0
votes
1answer
47 views

Are distance-related paradoxes limited by the size of an atom?

See these 2 paradoxes: Coastline paradox The coastline paradox is the counterintuitive observation that the coastline of a landmass does not have a well-defined length. ...
2
votes
1answer
34 views

Could you explain Perron's paradox to me, please?

This is Perron's paradox: Let $N$ be the largest integer. If $N > 1$, then $N^2 > N$, contradicting the definition of $N$. Hence $N = 1$. What does it mean? I get from it that a very large ...
0
votes
3answers
137 views

Infinity and Hilbert's hotel paradox

I did some infinite series calculations while studying Fourier analysis and the concept of infinity really bugs me. I haven't read or heard not one sensible explanation yet (for me), what infinity ...
2
votes
0answers
73 views

Paradox of Infinity? [duplicate]

If a series such as '$a$' below adds to infinity: $a = 1 + 2 + 4 + 8 + 16 + \cdots\to \infty$ Multiplying '$a$' by $2$ yields: $2a = 2 + 4 + 8 + 16 + \cdots\to \infty$ However when I subtract ...
1
vote
3answers
243 views

Random Point on Infinite Line Paradox

I've invented a paradox, or at least I think I have. Here is how it goes: On an infinite line, a point is placed at random. You start at point 0 on the line, and your job is to find the point, but ...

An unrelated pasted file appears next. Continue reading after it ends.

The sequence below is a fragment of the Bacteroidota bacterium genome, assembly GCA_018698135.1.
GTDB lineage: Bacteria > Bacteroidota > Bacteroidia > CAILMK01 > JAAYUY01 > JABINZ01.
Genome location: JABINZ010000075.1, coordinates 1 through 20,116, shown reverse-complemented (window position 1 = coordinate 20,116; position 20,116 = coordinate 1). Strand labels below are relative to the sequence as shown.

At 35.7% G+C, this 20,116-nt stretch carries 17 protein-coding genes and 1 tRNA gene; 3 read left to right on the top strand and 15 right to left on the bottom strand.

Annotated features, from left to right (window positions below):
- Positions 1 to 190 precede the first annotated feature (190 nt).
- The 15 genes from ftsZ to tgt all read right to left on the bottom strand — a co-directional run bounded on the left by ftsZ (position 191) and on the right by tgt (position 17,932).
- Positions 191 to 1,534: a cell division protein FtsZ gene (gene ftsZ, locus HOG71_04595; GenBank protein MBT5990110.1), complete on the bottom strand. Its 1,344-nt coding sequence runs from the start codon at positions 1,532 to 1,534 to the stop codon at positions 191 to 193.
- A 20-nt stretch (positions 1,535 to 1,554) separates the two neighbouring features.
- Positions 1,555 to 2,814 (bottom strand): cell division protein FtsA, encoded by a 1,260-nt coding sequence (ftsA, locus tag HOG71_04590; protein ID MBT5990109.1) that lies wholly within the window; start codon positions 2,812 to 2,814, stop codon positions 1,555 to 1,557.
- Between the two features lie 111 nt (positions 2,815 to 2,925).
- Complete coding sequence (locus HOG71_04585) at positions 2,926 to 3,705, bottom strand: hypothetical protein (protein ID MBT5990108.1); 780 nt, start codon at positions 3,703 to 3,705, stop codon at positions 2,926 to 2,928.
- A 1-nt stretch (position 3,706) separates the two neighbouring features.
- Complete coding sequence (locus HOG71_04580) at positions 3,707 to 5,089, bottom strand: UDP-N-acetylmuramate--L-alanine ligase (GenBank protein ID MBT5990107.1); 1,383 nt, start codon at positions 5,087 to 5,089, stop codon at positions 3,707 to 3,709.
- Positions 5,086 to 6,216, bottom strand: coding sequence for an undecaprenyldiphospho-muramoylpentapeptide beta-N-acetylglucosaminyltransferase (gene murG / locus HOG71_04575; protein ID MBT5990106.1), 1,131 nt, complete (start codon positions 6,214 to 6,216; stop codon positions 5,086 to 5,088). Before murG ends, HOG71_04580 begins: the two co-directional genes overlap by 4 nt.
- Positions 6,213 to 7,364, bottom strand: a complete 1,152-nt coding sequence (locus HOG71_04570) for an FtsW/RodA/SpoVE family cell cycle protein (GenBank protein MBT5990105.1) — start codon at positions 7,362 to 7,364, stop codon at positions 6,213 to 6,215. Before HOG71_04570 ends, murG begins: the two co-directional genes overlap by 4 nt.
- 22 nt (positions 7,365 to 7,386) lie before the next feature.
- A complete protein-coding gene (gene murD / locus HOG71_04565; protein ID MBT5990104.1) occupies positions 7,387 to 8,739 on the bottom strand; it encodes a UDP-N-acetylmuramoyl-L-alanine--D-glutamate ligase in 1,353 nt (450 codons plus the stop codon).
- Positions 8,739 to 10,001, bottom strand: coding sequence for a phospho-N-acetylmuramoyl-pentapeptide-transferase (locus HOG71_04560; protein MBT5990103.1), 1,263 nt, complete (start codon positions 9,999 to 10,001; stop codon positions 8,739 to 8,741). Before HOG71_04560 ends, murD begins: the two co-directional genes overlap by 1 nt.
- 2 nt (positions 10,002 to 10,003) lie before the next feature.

1
vote
2answers
234 views

Harmonic Series Paradox

How to resolve the harmonic series paradox presented in this video by James Tanton?
13
votes
4answers
3k views

Two paradoxes: $\pi = 2$ and $\sqrt 2 = 2$ [duplicate]

Possible Duplicate: Is value of $\pi = 4$? Can anyone explain how to properly resolve two paradoxes in this YouTube video by James Tanton?
14
votes
1answer
520 views

Is there an absolute notion of the infinite?

Skolem's paradox has been explained by the proposition that the notion of countability is not absolute in first-order logic. Intuitively, that makes sense to me, as a smaller model of ZFC might not be ...
44
votes
7answers
11k views

Infinity = -1 paradox

I puzzled two high school Pre-calc math teachers today with a little proof (maybe not) I found a couple years ago that infinity is equal to -1: Let x equal the geometric series: $1 + 2 + 4 + 8 + 16 ...
31
votes
5answers
4k views

How can a structure have infinite length and infinite surface area, but have finite volume?

Consider the curve $\frac{1}{x}$ where $x \geq 1$. Rotate this curve around the x-axis. One Dimension - Clearly this structure is infinitely long. Two Dimensions - Surface Area = ...